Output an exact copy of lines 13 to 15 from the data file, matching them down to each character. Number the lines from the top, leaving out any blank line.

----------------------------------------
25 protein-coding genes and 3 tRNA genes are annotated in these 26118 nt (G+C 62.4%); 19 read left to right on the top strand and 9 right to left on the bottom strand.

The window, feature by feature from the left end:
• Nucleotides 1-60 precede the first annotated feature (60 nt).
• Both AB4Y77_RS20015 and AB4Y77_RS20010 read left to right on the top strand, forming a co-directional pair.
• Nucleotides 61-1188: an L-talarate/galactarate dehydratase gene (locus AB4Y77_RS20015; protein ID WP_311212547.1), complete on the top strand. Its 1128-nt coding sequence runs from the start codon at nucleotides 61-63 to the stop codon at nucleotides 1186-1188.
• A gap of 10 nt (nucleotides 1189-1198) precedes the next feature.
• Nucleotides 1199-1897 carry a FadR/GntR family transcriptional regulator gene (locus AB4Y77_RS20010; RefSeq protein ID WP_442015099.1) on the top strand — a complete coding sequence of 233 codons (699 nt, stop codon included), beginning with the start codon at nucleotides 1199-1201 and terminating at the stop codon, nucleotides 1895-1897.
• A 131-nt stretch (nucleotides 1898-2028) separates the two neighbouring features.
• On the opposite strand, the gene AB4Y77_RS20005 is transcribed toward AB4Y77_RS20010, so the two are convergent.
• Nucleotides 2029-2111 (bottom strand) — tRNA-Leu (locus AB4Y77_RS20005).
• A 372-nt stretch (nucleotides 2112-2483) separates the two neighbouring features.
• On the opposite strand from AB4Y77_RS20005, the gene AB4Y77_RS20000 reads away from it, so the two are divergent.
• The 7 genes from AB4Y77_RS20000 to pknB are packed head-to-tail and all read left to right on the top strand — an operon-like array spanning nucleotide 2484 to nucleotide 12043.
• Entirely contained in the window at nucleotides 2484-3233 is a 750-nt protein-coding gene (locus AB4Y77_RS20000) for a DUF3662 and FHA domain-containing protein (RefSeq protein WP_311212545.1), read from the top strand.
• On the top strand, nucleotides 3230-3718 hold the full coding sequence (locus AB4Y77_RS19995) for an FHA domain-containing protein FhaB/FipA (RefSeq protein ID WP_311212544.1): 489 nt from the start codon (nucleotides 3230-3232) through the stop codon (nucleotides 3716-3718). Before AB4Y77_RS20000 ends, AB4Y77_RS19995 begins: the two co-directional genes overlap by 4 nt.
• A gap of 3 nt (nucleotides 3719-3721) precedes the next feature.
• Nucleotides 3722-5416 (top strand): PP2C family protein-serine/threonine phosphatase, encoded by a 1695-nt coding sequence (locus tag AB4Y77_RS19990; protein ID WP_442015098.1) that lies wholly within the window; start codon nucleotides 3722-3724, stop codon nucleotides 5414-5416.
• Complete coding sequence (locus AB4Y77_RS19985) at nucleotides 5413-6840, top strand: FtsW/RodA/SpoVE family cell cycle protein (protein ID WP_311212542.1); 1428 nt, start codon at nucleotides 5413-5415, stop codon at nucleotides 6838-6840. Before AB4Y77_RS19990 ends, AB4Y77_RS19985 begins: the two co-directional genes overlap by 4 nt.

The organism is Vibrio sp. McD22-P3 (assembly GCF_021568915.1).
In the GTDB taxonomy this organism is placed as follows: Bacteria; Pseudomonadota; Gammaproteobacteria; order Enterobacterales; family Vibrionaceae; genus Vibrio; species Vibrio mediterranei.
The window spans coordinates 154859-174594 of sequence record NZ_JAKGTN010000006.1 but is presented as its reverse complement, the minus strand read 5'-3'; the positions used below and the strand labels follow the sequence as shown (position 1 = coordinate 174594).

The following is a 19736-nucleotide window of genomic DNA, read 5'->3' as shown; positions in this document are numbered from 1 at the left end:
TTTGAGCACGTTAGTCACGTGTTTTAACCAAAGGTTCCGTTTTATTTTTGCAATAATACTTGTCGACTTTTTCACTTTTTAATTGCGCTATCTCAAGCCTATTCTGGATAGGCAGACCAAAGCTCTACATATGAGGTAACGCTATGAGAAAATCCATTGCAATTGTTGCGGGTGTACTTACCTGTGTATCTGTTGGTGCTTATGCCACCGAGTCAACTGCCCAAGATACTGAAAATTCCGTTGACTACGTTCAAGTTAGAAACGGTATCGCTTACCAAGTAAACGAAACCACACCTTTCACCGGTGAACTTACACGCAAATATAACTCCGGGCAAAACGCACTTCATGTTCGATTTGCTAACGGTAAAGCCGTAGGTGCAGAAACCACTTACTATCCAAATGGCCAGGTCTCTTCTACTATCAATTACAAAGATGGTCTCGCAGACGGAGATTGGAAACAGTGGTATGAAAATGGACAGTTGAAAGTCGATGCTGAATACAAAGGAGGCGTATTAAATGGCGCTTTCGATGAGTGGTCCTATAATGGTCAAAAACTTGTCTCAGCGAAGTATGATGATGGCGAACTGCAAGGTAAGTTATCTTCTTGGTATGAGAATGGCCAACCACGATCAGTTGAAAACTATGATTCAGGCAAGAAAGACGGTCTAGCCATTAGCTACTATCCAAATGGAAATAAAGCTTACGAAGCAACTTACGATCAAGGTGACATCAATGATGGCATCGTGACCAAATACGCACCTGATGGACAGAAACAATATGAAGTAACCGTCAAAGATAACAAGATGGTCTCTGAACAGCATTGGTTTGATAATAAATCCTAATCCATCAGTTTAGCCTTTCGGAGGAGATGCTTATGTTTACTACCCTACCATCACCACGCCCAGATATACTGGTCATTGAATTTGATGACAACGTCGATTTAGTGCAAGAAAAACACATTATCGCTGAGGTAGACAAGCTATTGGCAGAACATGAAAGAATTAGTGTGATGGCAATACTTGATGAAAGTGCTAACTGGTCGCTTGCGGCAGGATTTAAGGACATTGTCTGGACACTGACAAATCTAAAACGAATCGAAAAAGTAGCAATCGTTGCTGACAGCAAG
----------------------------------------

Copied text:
• The 7 genes from AB4Y77_RS20000 to pknB are packed head-to-tail and all read left to right on the top strand — an operon-like array spanning nucleotide 2484 to nucleotide 12043.
• Entirely contained in the window at nucleotides 2484-3233 is a 750-nt protein-coding gene (locus AB4Y77_RS20000) for a DUF3662 and FHA domain-containing protein (RefSeq protein WP_311212545.1), read from the top strand.
• On the top strand, nucleotides 3230-3718 hold the full coding sequence (locus AB4Y77_RS19995) for an FHA domain-containing protein FhaB/FipA (RefSeq protein ID WP_311212544.1): 489 nt from the start codon (nucleotides 3230-3232) through the stop codon (nucleotides 3716-3718). Before AB4Y77_RS20000 ends, AB4Y77_RS19995 begins: the two co-directional genes overlap by 4 nt.